• learn something new at adult education classes or the University of the Third Age
  • attend an event at Re-engage, which hosts monthly Sunday afternoon tea parties for older people in local communities 
  • volunteer, to meet others while sharing your experience and doing something valuable. Many charities, including Independent Age, need volunteers, or you could contact Volunteering Matters or NCVO. You could combine your hobby with volunteering – for example, you could knit for a variety of charities!

It’s a good idea to plan ahead – putting things in the diary or calendar can give yourself a structure and something to look forward to. Our factsheet How to stay socially connected has more suggestions.

During the coronavirus pandemic, many organisations are now hosting their events and activities online or on the phone. If you used to attend a group or class or would like to start, you should get in touch with the organiser to see what they’re doing during this time.

You can still enjoy many activities, such as online exercise classes, educational talks and virtual meetups with interest groups. For example, Royal Voluntary Service has a Virtual Village Hall where you can take part in online sessions about arts and crafts, cooking, gardening and more.

Regular company at home

If you’d like to have face-to-face chats with someone, you could consider our free friendship service. We can connect you with a volunteer who’s happy to chat and make regular visits to your home.

If you're living alone and you think you'd benefit from having regular company at home, you could consider being part of a homeshare scheme. These schemes work by matching an older person with a spare room with someone looking for affordable housing who is happy to keep you company. 

There are many benefits of living in a homeshare. It can:

  • help you stay independently at home for longer
  • give you someone who can talk to you and lend a helping hand around the house, if needed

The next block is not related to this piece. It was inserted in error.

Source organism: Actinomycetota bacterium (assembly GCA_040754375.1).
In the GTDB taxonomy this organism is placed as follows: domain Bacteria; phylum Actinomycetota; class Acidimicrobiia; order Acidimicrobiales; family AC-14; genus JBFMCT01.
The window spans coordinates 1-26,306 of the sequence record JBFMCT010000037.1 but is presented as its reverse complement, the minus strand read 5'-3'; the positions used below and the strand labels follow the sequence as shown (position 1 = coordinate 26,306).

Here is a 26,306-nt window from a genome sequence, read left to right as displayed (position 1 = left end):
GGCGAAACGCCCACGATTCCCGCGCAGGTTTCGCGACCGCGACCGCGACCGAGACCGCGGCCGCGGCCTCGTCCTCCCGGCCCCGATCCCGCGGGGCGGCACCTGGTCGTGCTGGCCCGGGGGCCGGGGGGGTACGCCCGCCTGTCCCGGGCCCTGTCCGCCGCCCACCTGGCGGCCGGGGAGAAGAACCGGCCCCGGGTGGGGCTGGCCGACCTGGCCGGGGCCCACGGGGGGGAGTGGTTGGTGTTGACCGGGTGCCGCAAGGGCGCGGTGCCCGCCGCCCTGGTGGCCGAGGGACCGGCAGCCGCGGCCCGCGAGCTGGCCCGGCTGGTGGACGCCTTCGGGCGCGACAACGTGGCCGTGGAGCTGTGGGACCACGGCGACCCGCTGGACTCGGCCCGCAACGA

• give your family and friends peace of mind if they're worried about you living alone.

For more information about homeshares, visit Homeshare UK.

Watch the video below to hear Cecil's story about his experience with homesharing:

(Video credit: Homeshare UK)

Please accept marketing-cookies to watch this video.

Other things to try

There are lots of small, practical steps that can help you stay connected. Try some of the following suggestions.

  • For many people, keeping in touch by phone is a good way to overcome loneliness and get regular social contact with others. Make sure you’re on the best tariff or call package.
  • Reach out to other people. You are probably not the only one who feels lonely. If you enjoy doing something like going to the cinema or taking part in an online class, try taking the first step and inviting someone to do it with you.
  • Going out can be expensive. If you’re over 60, you may be entitled to discounts at cinemas, theatres, museums and more, so don’t forget to ask. Also make sure you are claiming all the benefits you are entitled to. Call our Helpline on 0800 319 6789 for a free benefits check.

Remember to look after yourself. Eating well, staying active and getting a good night’s sleep can help you relax, feel better and feel more like socialising with others.

Next steps

If you’d like regular social contact from someone, you could think about receiving regular phone calls or visits from one of our trained volunteers. Call us on 0800 319 6789 to learn more.

Our factsheet How to stay socially connected has more information on where you can find opportunities to meet people and get involved in activities.